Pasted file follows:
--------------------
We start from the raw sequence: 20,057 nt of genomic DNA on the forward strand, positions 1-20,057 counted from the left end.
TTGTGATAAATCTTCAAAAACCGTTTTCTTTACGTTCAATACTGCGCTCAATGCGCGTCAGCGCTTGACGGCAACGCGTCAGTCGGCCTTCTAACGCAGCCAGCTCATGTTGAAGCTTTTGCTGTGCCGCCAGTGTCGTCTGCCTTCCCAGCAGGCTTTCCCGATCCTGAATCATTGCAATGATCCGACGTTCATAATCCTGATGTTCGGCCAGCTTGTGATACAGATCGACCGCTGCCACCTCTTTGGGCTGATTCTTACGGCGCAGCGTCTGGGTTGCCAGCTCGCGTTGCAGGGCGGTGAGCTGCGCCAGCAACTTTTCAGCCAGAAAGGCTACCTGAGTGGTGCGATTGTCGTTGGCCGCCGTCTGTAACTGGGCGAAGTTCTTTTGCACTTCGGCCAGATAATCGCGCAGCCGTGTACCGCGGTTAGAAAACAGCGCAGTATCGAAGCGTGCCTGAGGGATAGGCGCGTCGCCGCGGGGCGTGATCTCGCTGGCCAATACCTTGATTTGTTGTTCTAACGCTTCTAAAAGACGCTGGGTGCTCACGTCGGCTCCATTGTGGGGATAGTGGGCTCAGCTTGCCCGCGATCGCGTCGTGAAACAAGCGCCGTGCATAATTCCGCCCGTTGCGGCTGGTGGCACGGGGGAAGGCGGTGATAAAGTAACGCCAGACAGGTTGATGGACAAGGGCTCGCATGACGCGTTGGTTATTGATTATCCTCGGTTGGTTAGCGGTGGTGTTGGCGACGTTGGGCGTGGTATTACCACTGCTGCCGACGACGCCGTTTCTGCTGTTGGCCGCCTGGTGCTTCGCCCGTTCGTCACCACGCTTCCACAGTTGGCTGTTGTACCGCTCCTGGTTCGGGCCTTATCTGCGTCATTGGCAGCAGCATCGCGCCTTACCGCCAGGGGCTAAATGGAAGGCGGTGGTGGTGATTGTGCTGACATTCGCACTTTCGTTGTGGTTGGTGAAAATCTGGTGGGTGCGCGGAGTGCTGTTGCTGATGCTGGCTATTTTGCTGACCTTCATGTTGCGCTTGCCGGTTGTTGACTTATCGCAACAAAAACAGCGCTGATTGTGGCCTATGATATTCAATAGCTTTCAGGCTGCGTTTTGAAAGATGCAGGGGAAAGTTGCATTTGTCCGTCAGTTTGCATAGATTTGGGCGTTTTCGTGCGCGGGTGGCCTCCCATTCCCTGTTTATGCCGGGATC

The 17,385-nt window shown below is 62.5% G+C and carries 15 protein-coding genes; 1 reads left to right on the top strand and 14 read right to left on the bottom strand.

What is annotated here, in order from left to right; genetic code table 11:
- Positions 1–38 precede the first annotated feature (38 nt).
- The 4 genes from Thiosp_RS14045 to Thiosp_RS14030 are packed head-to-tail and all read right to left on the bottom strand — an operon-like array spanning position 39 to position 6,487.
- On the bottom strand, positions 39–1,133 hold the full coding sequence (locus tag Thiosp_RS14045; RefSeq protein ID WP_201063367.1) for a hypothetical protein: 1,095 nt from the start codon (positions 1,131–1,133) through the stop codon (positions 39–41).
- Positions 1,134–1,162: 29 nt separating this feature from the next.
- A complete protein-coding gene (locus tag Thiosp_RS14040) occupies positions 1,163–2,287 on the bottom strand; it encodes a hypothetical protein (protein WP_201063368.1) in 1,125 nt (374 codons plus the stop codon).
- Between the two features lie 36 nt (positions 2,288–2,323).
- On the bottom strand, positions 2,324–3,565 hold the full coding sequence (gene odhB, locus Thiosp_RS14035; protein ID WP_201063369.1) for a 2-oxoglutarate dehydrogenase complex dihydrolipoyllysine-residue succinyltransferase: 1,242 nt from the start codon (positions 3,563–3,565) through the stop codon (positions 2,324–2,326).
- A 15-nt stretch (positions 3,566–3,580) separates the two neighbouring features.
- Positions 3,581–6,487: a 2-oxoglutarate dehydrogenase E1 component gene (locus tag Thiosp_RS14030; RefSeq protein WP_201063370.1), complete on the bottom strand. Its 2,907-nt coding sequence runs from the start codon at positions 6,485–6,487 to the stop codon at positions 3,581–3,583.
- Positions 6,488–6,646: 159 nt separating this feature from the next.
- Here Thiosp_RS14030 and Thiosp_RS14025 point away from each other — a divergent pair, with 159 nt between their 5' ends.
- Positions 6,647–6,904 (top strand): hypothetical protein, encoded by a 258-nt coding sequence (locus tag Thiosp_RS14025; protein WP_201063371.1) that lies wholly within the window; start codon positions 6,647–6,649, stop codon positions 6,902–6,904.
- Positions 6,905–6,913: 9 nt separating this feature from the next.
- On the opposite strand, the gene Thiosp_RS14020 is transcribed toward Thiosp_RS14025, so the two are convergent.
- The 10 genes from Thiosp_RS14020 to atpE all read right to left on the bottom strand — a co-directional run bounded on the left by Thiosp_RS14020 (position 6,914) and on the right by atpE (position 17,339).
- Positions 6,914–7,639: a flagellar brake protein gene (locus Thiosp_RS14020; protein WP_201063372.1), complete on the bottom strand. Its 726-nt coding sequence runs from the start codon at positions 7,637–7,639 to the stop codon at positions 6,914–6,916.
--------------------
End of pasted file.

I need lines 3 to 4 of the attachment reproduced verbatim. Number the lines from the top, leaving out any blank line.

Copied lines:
The 17,385-nt window shown below is 62.5% G+C and carries 15 protein-coding genes; 1 reads left to right on the top strand and 14 read right to left on the bottom strand.

What is annotated here, in order from left to right; genetic code table 11: